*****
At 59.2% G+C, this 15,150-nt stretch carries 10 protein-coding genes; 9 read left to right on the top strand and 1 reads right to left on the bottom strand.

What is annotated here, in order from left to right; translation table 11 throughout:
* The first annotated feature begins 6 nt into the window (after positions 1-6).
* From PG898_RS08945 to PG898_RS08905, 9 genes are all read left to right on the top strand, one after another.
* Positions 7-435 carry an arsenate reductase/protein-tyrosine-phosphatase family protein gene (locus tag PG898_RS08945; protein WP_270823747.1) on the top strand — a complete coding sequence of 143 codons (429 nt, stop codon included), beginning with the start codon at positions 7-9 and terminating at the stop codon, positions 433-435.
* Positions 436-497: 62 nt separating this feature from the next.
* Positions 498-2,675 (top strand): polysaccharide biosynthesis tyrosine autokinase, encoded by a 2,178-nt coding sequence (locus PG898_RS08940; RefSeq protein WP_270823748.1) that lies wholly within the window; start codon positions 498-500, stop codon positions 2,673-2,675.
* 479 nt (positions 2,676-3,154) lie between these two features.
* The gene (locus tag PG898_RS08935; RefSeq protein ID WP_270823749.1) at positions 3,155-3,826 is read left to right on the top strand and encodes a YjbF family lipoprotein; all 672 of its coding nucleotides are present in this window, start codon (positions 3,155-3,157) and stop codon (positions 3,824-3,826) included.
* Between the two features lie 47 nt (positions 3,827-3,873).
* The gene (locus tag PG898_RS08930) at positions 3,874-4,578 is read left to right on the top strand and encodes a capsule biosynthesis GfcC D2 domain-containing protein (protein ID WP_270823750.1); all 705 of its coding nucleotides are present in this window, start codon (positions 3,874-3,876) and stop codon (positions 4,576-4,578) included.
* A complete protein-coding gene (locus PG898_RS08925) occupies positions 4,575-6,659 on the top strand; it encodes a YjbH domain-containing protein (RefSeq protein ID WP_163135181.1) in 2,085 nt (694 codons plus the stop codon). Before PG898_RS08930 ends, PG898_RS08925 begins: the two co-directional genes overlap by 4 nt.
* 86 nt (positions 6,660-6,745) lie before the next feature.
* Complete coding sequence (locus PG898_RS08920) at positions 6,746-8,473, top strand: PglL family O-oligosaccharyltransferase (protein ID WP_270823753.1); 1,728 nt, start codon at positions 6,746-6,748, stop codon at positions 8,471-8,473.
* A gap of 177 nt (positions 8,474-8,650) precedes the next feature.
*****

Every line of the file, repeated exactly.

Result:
At 59.2% G+C, this 15,150-nt stretch carries 10 protein-coding genes; 9 read left to right on the top strand and 1 reads right to left on the bottom strand.

What is annotated here, in order from left to right; translation table 11 throughout:
* The first annotated feature begins 6 nt into the window (after positions 1-6).
* From PG898_RS08945 to PG898_RS08905, 9 genes are all read left to right on the top strand, one after another.
* Positions 7-435 carry an arsenate reductase/protein-tyrosine-phosphatase family protein gene (locus tag PG898_RS08945; protein WP_270823747.1) on the top strand — a complete coding sequence of 143 codons (429 nt, stop codon included), beginning with the start codon at positions 7-9 and terminating at the stop codon, positions 433-435.
* Positions 436-497: 62 nt separating this feature from the next.
* Positions 498-2,675 (top strand): polysaccharide biosynthesis tyrosine autokinase, encoded by a 2,178-nt coding sequence (locus PG898_RS08940; RefSeq protein WP_270823748.1) that lies wholly within the window; start codon positions 498-500, stop codon positions 2,673-2,675.
* 479 nt (positions 2,676-3,154) lie between these two features.
* The gene (locus tag PG898_RS08935; RefSeq protein ID WP_270823749.1) at positions 3,155-3,826 is read left to right on the top strand and encodes a YjbF family lipoprotein; all 672 of its coding nucleotides are present in this window, start codon (positions 3,155-3,157) and stop codon (positions 3,824-3,826) included.
* Between the two features lie 47 nt (positions 3,827-3,873).
* The gene (locus tag PG898_RS08930) at positions 3,874-4,578 is read left to right on the top strand and encodes a capsule biosynthesis GfcC D2 domain-containing protein (protein ID WP_270823750.1); all 705 of its coding nucleotides are present in this window, start codon (positions 3,874-3,876) and stop codon (positions 4,576-4,578) included.
* A complete protein-coding gene (locus PG898_RS08925) occupies positions 4,575-6,659 on the top strand; it encodes a YjbH domain-containing protein (RefSeq protein ID WP_163135181.1) in 2,085 nt (694 codons plus the stop codon). Before PG898_RS08930 ends, PG898_RS08925 begins: the two co-directional genes overlap by 4 nt.
* 86 nt (positions 6,660-6,745) lie before the next feature.
* Complete coding sequence (locus PG898_RS08920) at positions 6,746-8,473, top strand: PglL family O-oligosaccharyltransferase (protein ID WP_270823753.1); 1,728 nt, start codon at positions 6,746-6,748, stop codon at positions 8,471-8,473.
* A gap of 177 nt (positions 8,474-8,650) precedes the next feature.